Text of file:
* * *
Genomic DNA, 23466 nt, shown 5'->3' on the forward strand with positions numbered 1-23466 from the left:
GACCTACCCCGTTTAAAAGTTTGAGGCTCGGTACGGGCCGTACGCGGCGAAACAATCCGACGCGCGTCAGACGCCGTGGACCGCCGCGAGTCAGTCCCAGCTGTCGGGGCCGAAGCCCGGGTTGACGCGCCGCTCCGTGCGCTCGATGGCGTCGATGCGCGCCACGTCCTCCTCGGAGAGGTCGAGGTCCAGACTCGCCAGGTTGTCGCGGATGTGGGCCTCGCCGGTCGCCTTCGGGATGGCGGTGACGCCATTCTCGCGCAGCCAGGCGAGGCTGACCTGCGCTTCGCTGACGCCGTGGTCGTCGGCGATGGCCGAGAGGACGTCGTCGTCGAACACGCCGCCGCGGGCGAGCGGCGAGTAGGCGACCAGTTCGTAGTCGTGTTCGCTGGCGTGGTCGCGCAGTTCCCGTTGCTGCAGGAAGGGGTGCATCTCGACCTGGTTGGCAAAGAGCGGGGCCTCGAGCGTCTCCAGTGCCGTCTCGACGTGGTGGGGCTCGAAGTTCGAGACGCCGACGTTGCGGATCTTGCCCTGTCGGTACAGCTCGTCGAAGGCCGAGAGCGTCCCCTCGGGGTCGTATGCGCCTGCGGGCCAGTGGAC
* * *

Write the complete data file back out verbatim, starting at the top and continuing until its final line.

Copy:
Genomic DNA, 23466 nt, shown 5'->3' on the forward strand with positions numbered 1-23466 from the left:
GACCTACCCCGTTTAAAAGTTTGAGGCTCGGTACGGGCCGTACGCGGCGAAACAATCCGACGCGCGTCAGACGCCGTGGACCGCCGCGAGTCAGTCCCAGCTGTCGGGGCCGAAGCCCGGGTTGACGCGCCGCTCCGTGCGCTCGATGGCGTCGATGCGCGCCACGTCCTCCTCGGAGAGGTCGAGGTCCAGACTCGCCAGGTTGTCGCGGATGTGGGCCTCGCCGGTCGCCTTCGGGATGGCGGTGACGCCATTCTCGCGCAGCCAGGCGAGGCTGACCTGCGCTTCGCTGACGCCGTGGTCGTCGGCGATGGCCGAGAGGACGTCGTCGTCGAACACGCCGCCGCGGGCGAGCGGCGAGTAGGCGACCAGTTCGTAGTCGTGTTCGCTGGCGTGGTCGCGCAGTTCCCGTTGCTGCAGGAAGGGGTGCATCTCGACCTGGTTGGCAAAGAGCGGGGCCTCGAGCGTCTCCAGTGCCGTCTCGACGTGGTGGGGCTCGAAGTTCGAGACGCCGACGTTGCGGATCTTGCCCTGTCGGTACAGCTCGTCGAAGGCCGAGAGCGTCCCCTCGGGGTCGTATGCGCCTGCGGGCCAGTGGAC